The Future of Medicine Part 1: The Standard of Care

The Journey

Welcome to the Future of Medicine series. This is a three part series, which will help you understand the medical system. I will explain how the conventional medical doctor was trained to think. This will be compared to how modern thinking doctors now approach cases.

The Standard of Care

The first part to learning about the medical system is to look at the way medicine is conducted. The mainstream medical systems in Canada and the USA operate on a principle called the standard of care. This is a consistent and accepted way to theorize, investigate, and treat a medical case.

The standard of care that we have come to know is determined by a system called reductionist medicine.

Reductionist Medicine

Reductionist medicine is the belief that the body is best understood if dissected into smaller parts. Once each system is broken down into smaller parts, you can easier target local disease processes.

The science based format of reductionist medicine ended up aligning well with a disease and drug-based system. Hence, big pharma was borne.

Big pharma’s design is to create patented medications that stop the final process, which is causing your symptom.

The results of the disease focused medical system showed promise for many decades. Examples of its success include lowered infant mortality, longer life expectancy, and lowered infectious disease rates.

Yet, recent statistics show a steady rise in the so-called “Diseases of Affluence” such as diabetes, high blood pressure, and obesity. The detrimental health effects associated with this rise are substantial.

Now, we could look at these statistics and blame it on the public for living unhealthy lives. We could argue that the unhealthy public is putting too much pressure on the system, and the health system can not keep up.

A better option is to consider this: Our medical system has spent years treating disease of individual body parts. In doing so, it has lost sight of the interaction between our environment and the being. This has led to an increasing burden of preventable disease.

A good ol’ doc from the prairies

My personal experience is as a family physician. I trained in Saskatoon and Winnipeg. I practiced family medicine in Ontario and British Columbia for a decade.

In that phase of my life, I possessed little knowledge about nutrition, self-care, and stress reduction. By in large, none of my colleagues did either. A look into the staff room of any medical office would show the same amount of sugary treats and baked goods as are in any non-medical office. Doctors are seen running from room to room in a frantic effort to keep up with demand. This is not the place for stress reduction and self-care.

My lack of regard for my health translated naturally into the way I would treat illness. Illness was determined by analyzing the reported symptoms and creating a logical diagnosis.

The diagnosis is paramount in conventional medicine. It provides the doctor with the foundation to treat, using an evidenced-based model.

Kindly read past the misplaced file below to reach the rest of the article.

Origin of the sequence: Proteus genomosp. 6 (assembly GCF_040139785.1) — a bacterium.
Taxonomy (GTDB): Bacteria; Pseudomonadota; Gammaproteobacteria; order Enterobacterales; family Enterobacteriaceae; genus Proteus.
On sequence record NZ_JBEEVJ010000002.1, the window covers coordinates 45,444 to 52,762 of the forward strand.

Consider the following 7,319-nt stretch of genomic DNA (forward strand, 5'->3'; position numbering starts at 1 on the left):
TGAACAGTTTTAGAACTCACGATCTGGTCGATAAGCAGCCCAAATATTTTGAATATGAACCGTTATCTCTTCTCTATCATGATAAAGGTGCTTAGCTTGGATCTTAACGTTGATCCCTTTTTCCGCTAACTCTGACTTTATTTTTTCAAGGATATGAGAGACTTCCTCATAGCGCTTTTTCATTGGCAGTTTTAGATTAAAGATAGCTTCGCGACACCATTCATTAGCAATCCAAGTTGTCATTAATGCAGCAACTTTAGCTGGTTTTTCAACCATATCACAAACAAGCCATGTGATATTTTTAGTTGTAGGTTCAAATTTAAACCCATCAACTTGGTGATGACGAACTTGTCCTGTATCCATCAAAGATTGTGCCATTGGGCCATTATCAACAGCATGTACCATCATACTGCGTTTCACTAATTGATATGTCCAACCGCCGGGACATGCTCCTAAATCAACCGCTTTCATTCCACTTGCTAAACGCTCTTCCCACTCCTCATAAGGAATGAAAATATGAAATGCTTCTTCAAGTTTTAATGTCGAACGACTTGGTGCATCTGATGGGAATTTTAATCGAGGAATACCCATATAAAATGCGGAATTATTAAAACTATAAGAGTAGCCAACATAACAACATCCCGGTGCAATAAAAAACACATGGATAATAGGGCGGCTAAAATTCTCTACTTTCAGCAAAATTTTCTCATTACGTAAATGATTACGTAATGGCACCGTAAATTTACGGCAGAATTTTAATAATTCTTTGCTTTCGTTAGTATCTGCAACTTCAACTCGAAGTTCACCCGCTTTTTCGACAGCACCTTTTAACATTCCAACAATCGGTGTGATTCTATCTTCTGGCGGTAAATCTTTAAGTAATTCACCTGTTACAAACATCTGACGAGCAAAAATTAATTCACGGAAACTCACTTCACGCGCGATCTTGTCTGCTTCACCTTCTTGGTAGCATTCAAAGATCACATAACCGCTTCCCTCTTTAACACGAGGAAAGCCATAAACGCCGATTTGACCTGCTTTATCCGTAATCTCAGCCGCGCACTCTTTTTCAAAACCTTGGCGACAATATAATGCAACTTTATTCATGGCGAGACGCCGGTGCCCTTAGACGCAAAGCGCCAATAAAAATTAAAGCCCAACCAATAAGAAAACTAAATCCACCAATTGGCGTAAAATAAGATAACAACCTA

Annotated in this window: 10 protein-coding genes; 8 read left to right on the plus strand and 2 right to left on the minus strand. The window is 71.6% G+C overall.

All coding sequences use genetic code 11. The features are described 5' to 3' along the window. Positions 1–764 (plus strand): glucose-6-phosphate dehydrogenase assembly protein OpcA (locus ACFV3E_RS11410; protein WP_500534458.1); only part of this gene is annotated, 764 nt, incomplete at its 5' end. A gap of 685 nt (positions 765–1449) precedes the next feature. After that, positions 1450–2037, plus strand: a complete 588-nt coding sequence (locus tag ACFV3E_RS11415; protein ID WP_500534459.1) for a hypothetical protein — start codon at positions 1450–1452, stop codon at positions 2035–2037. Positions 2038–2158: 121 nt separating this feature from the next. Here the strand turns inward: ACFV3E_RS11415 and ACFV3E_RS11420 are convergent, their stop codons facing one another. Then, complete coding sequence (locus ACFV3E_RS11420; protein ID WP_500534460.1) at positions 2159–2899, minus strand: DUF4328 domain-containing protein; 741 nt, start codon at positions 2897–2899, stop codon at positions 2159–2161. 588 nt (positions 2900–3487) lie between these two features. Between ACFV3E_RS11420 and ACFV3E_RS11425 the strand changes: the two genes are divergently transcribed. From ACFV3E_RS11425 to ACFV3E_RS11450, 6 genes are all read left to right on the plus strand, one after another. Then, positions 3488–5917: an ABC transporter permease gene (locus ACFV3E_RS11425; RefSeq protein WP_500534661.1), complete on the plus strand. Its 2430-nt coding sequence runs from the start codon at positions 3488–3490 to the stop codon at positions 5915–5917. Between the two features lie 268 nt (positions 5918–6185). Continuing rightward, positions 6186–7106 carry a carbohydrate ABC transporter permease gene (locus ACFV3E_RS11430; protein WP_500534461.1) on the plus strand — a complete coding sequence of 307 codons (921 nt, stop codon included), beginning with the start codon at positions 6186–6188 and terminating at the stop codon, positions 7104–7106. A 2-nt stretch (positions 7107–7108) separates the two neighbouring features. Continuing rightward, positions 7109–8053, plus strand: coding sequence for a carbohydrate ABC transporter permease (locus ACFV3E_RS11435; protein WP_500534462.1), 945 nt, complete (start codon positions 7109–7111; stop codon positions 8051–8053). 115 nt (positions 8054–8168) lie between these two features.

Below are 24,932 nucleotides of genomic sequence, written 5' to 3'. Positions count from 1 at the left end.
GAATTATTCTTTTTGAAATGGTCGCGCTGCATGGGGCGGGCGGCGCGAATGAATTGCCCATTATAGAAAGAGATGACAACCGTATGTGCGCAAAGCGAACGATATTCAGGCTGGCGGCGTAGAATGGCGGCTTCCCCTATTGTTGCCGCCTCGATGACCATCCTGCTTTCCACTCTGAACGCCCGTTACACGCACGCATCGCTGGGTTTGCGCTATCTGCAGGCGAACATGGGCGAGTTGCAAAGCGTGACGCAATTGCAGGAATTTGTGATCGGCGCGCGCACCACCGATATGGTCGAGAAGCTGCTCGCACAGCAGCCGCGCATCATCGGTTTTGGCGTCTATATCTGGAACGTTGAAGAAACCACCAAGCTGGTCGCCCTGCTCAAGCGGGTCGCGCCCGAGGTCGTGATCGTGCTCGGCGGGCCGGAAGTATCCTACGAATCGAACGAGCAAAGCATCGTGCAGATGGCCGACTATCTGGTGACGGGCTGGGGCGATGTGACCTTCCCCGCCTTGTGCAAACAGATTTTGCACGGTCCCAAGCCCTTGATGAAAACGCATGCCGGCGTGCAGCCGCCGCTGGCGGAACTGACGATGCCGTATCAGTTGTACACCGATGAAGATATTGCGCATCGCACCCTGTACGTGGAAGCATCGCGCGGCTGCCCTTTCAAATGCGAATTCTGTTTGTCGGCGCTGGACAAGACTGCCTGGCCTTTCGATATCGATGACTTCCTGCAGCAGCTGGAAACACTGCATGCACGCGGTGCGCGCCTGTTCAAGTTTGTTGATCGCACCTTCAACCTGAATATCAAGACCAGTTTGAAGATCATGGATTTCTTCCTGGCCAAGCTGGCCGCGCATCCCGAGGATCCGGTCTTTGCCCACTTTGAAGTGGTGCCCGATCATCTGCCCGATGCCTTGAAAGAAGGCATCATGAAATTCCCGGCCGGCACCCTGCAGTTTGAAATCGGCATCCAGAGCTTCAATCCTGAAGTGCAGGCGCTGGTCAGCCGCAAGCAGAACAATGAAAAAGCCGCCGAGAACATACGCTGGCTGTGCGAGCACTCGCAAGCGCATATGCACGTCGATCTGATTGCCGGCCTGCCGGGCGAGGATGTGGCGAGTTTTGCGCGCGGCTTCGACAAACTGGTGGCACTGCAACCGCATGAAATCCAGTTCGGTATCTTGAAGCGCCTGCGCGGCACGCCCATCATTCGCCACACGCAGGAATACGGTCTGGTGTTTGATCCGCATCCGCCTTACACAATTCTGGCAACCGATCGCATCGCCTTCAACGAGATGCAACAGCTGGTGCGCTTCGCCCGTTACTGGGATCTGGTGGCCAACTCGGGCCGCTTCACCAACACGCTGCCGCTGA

When time came to treat, I would start with a small amount of common sense lifestyle advice. I would follow this with the main focus of the treatment: Evidence based medicine (which was nearly always pharmaceutical drugs).

I never took the time to ask the patient the questions needed to wholly understand where this illness came from. I did not venture down this path, because I was not taught how to do so, and nobody else was going there either. Discussions with colleagues revolved around new investigations and the newest drugs. It seemed as though our group had accepted that disease ‘just happens’ and we should start treating before it gets worse.

This way of thinking has been followed and employed by specialists as well. It is rare to find a specialist who goes back in time to determine how and why your illness occurred.

The end result is a system that is willing to accept that disease ‘just happens’. When this system sees more burden of disease, the only option is to pour money into the existing way of thinking. This short-sighted view will never address the underlying complexities of health and illness.

The underlying problem is simple. Doctors are not given the proper training or time to expertly guide a patient on health prevention.

The Story Continues

In Part 2, I will explain how a small group of doctors made the necessary ripples to start the process of change. These influential men and women have paved the way for the emergence of a new paradigm of medicine. Stay tuned!

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Dr. Rishi Verma

Dr. Rishi Verma, MD is a Vancouver-based medical doctor and a leader in the field of integrative medicine. He is the owner and medical director of Balance Medical Center and Westcoast Women’s Clinic.

Dr. Verma travels and trains extensively to learn new and innovative approaches to improve healthcare delivery in Canada. His focus is on personalized medicine and the application of genomic and proteomic testing in the clinical setting. He believes these areas will have a great impact on the evolution of medicine.

Dr. Verma is Vice-President of the Canadian Integrative Medicine Association and is a fellowship candidate with the Institute for Functional Medicine.